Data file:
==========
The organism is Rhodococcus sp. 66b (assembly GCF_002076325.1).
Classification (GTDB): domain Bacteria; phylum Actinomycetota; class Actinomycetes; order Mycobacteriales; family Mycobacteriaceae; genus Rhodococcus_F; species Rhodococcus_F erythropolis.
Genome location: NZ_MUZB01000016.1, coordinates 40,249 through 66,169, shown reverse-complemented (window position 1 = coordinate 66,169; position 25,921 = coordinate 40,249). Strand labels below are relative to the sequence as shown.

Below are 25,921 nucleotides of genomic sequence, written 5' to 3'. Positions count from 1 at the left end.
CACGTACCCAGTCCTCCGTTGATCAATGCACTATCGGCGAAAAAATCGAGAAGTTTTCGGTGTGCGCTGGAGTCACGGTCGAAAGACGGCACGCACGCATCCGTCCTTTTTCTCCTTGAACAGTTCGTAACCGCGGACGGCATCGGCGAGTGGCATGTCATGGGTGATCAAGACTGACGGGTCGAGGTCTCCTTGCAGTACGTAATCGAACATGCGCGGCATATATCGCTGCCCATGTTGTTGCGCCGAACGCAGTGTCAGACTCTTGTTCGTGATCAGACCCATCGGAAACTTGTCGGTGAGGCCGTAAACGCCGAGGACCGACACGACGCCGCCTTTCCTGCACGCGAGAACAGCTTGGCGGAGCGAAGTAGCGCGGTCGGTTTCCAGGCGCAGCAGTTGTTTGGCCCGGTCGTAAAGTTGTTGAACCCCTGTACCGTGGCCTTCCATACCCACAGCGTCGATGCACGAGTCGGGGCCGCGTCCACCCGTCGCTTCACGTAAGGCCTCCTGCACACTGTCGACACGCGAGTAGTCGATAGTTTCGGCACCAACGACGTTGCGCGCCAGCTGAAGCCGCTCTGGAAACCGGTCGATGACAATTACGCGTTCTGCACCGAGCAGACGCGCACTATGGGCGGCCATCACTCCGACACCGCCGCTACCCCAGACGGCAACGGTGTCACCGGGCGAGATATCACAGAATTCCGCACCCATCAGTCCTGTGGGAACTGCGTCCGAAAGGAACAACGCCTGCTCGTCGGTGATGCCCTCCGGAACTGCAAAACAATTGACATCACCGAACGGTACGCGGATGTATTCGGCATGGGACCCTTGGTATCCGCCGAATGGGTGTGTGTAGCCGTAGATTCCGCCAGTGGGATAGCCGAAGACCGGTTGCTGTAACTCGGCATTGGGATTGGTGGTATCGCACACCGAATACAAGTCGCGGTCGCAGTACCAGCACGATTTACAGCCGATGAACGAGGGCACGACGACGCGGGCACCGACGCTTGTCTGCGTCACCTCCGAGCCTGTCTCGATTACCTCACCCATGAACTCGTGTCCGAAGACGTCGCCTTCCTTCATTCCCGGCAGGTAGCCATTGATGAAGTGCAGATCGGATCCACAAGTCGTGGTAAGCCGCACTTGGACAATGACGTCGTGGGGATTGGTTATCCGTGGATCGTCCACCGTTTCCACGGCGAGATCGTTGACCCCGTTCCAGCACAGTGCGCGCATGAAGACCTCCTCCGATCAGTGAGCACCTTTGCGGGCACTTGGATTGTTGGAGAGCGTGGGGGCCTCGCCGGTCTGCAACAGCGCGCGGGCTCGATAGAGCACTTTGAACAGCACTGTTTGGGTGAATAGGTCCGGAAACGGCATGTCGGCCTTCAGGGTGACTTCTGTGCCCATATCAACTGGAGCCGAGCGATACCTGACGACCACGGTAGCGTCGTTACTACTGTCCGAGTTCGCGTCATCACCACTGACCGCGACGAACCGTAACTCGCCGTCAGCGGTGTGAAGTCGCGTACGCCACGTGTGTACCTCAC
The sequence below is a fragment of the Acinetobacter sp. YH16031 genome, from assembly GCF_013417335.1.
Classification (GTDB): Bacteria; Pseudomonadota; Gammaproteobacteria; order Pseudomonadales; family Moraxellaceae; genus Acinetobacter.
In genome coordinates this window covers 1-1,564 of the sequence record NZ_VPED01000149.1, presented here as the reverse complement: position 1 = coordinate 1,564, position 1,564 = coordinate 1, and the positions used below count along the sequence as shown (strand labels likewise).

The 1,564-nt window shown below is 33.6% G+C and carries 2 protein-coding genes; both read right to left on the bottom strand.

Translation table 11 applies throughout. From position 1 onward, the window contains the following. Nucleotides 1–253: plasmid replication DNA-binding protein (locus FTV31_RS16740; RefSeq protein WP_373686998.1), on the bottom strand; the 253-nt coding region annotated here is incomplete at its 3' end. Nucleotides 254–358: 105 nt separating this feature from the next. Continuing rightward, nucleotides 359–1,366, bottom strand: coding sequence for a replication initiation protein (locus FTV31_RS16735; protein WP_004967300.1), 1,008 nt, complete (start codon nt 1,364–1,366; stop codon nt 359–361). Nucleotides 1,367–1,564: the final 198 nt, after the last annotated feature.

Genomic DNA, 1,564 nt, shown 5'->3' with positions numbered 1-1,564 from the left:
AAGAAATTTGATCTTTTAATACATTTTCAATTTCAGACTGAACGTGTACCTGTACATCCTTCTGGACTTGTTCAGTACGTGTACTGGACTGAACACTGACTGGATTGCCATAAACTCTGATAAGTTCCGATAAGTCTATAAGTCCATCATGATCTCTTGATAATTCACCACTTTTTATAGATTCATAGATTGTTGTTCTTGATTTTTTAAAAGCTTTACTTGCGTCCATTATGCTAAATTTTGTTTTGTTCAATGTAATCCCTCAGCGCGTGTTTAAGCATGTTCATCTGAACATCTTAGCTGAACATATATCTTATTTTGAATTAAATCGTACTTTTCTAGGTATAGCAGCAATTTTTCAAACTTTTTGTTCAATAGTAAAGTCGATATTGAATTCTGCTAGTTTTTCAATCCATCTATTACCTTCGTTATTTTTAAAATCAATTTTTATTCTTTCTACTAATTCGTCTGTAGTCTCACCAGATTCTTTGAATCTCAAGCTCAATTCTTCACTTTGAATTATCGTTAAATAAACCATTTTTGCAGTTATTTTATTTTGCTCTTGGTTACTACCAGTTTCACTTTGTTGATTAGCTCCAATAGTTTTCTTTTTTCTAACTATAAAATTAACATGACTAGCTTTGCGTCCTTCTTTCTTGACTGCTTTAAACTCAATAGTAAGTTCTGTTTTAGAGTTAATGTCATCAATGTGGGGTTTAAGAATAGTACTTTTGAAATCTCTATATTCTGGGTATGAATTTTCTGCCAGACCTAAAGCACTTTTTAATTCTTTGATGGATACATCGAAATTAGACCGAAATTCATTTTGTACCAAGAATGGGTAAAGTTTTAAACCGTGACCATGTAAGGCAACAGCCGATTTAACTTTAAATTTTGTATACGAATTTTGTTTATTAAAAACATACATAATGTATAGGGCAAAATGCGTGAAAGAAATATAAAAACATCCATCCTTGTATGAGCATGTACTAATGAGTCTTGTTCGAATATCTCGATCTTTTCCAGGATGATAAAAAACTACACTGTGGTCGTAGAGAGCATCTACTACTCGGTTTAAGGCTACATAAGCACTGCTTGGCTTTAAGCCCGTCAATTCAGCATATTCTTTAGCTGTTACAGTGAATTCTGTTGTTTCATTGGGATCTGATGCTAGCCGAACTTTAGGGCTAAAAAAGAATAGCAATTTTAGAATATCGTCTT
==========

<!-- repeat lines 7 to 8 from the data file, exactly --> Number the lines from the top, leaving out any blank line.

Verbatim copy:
Classification (GTDB): Bacteria; Pseudomonadota; Gammaproteobacteria; order Pseudomonadales; family Moraxellaceae; genus Acinetobacter.
In genome coordinates this window covers 1-1,564 of the sequence record NZ_VPED01000149.1, presented here as the reverse complement: position 1 = coordinate 1,564, position 1,564 = coordinate 1, and the positions used below count along the sequence as shown (strand labels likewise).